Kern County is oil. Kern County is agriculture. Today I set out on a little drive to check out the wildflowers, but it turned into a story of oil and ag also. This is me. Ready, set, go.
When I say our economy here is based on oil and agriculture, I mean it. Sometimes they are inseperable.
See what I mean? They share the same fields! Kern County is technically a desert, but that drainage ditch shows a precious ingredient, water. As they say, food grows where water flows. And the San Joaquin Valley, where Kern County is located, California’s Central Valley, is known as the breadbasket of the world.
Next time you buy carrots, look at the package. They will almost certainly be from Grimmway Farms or Bolthouse Farms – the biggest carrot growers in the world. The drive I took today took me through the little towns of Arvin, Lamont, and Weedpatch, where Grimmway Farms is.
Yes, we have a town called Weedpatch.
When the first shuttle landing was taking place at Edwards Air Force Base – also in Kern County – I remember that the news organizations were all over the place. There were actually correspondents stationed in Weedpatch waiting to hear the sonic boom. Don’t you love it? “Reporting from Weedpatch, California…”
So I set out, taking a meandering path, going where the road took me.
I went past some orange groves. This tree has oranges on it. We see these every day; we even have an orange tree in our backyard. Most of us have lemons too. But when I was in Palm Springs for the Adam Lambert concert, I went to lunch with a group of Glamberts, and we passed orange, grapefruit and lemon trees. You would have thought we’d seen the space ship Enterprise or something, everyone was so excited. And I remembered that in most of the country, people don’t have orange trees, that to some people these are exotic. All what you’re used to. Anyhow, this was a scraggly orange tree. Needed trimming. And the trimmer was in action.
The machine in the middle of the rows has rotary blades that can cut the tops and sides of the trees. There’s no sense letting the trees get so big that oranges can’t be picked.
Gotta say, I was pretty excited to see this. I was standing at the front of the row with my camera, and didn’t realize how fast this thing was coming – so I had to scramble and jump in the car and move it just in case this contraption had a wide turning radius. Needn’t have worried.
This brings me back to oil, water and ag.
Cool picture, huh? You can see it all, including a faint tinge of orange in the distant hills. From here I got back on Highway 58 only to exit on General Beale Road just in case there was something to see. And there was. A whole truck of beehives was being unloaded with a forklift. The driver was in full bee-keeping regalia.
I bought a book on beekeeping once. I was going to be a bee keeper during the late 60s – you know, when we made our own granola, baked all our bread, and went to gather dandelions for dandelion wine. Except if you’ve ever tried that, you know it’s physically impossible to collect enough dandelions for wine.
Here’s a picture showing the full scene where the bees are.
Kern County is BIG. We’re the third-largest county in California, area-wise.
Here’s a close up of a bee hive I took last year. The hives are being distributed, by the way, because the bees pollinate the crops.
As I was getting back on the freeway, I saw a stop sign where obviously someone hadn’t stopped.
I started out in pursuit of wildflowers, which I did find, but I found so much on the way to wildflowers, that I’m saving them for tomorrow. So I tootled on up to Highway 223 and passed this cattle shute. Cattle is also a big Kern County crop.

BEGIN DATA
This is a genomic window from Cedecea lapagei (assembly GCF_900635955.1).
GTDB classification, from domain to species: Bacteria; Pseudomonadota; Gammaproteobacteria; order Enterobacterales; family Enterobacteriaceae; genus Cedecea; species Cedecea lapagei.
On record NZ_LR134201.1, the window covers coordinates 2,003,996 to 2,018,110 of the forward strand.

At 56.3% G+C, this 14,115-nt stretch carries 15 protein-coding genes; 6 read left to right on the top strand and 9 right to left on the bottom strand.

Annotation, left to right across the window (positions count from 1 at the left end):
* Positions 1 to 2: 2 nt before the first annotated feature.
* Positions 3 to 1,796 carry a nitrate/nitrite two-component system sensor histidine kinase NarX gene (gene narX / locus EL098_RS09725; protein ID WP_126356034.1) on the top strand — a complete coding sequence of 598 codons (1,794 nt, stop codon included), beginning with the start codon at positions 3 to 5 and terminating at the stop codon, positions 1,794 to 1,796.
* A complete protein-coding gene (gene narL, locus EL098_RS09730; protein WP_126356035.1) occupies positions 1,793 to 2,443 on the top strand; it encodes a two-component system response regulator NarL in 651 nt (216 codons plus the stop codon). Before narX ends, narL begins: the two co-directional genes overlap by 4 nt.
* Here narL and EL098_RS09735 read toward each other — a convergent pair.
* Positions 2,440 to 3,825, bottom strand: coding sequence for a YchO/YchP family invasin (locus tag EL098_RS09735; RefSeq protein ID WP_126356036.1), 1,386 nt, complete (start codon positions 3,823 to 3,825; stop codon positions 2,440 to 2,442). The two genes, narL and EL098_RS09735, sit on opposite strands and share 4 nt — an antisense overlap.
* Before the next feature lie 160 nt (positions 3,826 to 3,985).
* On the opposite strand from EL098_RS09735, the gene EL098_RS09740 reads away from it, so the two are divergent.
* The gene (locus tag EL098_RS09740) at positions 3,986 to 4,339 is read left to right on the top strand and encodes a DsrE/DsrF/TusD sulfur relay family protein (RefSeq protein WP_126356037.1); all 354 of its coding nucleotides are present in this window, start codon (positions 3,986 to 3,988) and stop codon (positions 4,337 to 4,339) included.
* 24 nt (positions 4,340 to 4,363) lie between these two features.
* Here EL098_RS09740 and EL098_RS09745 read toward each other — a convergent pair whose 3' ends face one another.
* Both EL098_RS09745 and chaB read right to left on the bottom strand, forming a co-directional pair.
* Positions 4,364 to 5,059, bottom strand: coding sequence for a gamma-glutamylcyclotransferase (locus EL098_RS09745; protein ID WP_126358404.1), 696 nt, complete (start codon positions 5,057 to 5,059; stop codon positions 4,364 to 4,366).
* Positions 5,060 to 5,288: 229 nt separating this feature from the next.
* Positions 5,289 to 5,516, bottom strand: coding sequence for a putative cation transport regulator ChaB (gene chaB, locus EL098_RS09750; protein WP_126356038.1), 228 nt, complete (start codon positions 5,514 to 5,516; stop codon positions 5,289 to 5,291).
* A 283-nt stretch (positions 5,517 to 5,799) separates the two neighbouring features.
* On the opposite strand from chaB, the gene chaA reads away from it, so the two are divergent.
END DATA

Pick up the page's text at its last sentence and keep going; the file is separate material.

What’s cool about this is that last time I was out here, maybe 10 years ago? I took a photo of this but it was a misty day and it had a ghostly appearance to it. I entered that photo in the Kern County Museum of Art annual Visual Arts Fest and won the first prize! I wanted to jump right in here and take the same angle but now there are signs posted about security cameras. Phooey. In compensation, though, there was a really cool fence.
Onward! Highway 223 winds up a hill and back down again, which reminds me of a song I sang endlessly as a child. Mom says that for a long time, every morning when she and Dad got up, I was in my room with my wind-up phonograph, singing to a record: “The King of France with 40,000 men, marched up the hill and then marched down again.” Powerful lyrics, huh. I loved that song.
The point being, from that hill we have a nice view of the agriculture down in the valley.
Tempting you for tomorrow with view of wildflowers. Here’s some more temptation.
While I was up there I took a nifty rear-view mirror photo so you can see my college decal on the back window.
I was now down in the valley, the valley so low. And hungry so I went by McDonalds in Arvin, where a kid’s meal cheeseburger tastes the same as it does in New York, and found an orchard not yet in bloom to eat in. Actually, the trees may be dead. I don’t know. But on my web site, there are photos of other types of Kern County orchards in bloom – almonds and wow, something I don’t know but the blossoms are pink. The first three are almonds, then more almonds at G4-99, and at G4-117 you get the pink blossoms. Conveniently numbered in case you want to buy some, uh huh.
Across the street was evidence of another huge Kern County crop – grapes. The vines are still dormant but I love them like this – they make me think of a city with an electric grid.
I headed on home, but stopped for a huge bag of oranges at a roadside stand between Lamont and Weedpatch – only $3.00.
So that’s just a short tour of one teensy bit of Kern County. And to tempt you, here’s a little of what tomorrow’s post will look like.
This was a great day – my favorite kind. Just driving around and seeing what’s out there.